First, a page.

When taking in God's spoken word, we must temper our faith in God's hierarchy with wisdom of God's written word. "Study to show yourself approved" (2 Timothy 2:15). Listen with a discerning ear and react in love and submission.

I will write more on submission and hearing from God Himself* next week.

*I struggled to put Himself rather than Herself or Him/Herself. God does not have gender. That's a different argument for a different day. But know, that I believe firmly and whole-heartedly that God fully encompasses both genders. 

Friday, August 1, 2014

Say What? Word?

In my last post, I used the premise of Elizabeth Gilbert's Eat, Pray, Love to give some guidelines for having a fulfilled life: pray, "eat," and live. As promised, in this post I am going to discuss my theory of "eating" a bit more.

I already mentioned "[hu]man does not live by bread alone, but by every word that proceeds from the mouth of God" (Matthew 4:4).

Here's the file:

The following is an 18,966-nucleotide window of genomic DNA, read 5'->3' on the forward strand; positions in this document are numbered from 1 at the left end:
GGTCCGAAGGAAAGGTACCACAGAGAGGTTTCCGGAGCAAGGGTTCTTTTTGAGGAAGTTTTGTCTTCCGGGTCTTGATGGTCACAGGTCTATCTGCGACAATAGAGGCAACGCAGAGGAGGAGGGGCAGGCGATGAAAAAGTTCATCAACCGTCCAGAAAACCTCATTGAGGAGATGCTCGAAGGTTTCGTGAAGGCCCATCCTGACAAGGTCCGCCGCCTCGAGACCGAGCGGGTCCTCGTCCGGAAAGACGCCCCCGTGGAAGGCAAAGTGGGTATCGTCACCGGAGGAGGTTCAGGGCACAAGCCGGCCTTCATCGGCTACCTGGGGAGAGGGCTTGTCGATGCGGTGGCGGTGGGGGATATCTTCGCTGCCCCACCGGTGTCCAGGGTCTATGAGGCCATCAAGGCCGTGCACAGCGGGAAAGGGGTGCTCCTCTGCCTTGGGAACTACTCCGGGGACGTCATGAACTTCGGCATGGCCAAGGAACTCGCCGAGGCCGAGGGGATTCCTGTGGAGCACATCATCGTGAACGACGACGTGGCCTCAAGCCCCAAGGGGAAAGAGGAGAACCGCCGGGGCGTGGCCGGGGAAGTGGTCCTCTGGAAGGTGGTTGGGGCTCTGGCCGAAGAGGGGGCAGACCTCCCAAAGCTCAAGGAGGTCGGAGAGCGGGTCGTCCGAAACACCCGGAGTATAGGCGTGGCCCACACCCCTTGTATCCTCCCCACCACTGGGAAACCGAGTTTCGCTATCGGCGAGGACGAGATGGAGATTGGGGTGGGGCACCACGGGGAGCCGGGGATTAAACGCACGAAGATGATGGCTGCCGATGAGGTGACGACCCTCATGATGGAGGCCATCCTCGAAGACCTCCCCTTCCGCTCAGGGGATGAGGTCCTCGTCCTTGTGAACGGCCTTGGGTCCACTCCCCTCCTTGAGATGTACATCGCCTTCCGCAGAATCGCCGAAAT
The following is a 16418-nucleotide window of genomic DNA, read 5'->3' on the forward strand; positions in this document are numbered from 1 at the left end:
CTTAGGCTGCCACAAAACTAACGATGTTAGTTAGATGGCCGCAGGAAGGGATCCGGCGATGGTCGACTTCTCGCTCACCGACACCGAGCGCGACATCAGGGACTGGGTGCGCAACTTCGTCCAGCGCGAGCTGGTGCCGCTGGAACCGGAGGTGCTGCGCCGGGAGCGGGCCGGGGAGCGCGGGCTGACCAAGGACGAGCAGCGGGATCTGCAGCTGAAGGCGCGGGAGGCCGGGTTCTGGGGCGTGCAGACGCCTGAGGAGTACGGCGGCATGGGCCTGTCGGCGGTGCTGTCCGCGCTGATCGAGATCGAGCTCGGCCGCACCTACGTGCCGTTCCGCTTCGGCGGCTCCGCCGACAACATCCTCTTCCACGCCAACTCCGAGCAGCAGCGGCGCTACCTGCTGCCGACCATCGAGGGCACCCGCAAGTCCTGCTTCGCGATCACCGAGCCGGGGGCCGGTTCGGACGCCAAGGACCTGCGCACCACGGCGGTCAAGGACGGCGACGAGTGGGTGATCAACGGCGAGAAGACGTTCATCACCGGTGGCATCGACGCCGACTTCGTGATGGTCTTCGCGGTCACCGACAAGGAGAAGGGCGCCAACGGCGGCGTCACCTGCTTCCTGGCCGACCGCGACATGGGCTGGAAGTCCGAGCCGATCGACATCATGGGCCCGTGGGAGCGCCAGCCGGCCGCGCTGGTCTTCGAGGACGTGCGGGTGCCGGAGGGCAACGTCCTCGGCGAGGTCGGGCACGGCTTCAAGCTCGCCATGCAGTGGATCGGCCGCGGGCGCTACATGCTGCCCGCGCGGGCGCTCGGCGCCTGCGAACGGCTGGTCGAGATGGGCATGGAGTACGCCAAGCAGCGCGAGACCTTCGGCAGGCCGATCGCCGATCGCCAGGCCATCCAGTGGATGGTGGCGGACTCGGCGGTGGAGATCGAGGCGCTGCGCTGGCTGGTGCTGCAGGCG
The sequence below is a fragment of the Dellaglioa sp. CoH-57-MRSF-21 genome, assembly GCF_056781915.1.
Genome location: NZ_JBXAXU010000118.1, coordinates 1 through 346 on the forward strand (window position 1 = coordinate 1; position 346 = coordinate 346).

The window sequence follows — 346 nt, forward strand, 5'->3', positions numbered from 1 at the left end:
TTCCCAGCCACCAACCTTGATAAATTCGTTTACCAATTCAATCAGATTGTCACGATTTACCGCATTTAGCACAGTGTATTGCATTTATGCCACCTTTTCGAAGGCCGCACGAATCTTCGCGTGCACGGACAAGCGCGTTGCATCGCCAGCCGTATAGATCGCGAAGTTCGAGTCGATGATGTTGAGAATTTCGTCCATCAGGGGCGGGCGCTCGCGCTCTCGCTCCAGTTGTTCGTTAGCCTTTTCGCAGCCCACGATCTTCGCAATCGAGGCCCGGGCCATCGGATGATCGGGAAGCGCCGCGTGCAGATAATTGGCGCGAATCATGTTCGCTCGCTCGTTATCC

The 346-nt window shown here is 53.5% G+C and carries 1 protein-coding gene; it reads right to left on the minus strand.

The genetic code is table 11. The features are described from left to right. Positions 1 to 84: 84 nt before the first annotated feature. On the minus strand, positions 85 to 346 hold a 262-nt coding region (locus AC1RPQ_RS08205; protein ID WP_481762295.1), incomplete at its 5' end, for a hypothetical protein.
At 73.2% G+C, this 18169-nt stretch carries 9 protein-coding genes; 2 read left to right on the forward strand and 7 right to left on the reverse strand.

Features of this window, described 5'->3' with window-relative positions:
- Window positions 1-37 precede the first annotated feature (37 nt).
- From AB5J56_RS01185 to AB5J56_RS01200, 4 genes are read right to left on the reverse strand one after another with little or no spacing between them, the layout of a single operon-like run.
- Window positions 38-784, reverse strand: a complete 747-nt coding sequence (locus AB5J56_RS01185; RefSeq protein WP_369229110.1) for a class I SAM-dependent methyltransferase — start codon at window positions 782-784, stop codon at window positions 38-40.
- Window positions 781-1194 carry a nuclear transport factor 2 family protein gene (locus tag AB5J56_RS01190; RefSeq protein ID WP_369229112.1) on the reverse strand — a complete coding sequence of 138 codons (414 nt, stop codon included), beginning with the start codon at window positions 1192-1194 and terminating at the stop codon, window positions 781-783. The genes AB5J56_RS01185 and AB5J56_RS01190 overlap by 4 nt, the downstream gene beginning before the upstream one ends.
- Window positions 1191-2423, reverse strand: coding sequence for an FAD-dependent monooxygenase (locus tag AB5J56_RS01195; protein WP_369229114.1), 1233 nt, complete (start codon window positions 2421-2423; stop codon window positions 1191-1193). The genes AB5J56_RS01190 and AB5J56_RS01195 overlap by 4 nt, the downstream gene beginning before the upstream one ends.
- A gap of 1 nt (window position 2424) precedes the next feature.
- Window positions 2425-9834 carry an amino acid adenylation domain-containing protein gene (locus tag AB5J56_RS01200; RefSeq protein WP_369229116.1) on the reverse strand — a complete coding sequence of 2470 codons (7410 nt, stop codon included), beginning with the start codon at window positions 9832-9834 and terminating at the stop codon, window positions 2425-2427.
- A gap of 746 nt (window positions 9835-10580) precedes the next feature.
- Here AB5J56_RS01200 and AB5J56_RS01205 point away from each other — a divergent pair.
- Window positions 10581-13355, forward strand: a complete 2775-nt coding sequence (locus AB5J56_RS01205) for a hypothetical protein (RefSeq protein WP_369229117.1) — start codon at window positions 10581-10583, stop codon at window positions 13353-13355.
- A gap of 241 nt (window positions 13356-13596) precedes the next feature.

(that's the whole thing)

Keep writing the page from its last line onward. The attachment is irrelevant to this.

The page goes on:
What are God's words? The easy answer is: the Bible. The educated answer is: God's words are those which proclaim the Gospel, the good news, of salvation through Divine intervention.

Let me clarify: The only reason I did not leave my declaration at "the Bible - period" is because I believe, like Tommy Tenney (author of the famous Christian text The God Chasers), that God has not stopped speaking to His people since he gave John the Revelation and since Paul wrote his inspired epistles to the early churches. "God is the same yesterday, today, and forever" (Hebrews 13:8), so it doesn’t make sense that He would stop giving us prophets, relevant and timely instruction, and revelation.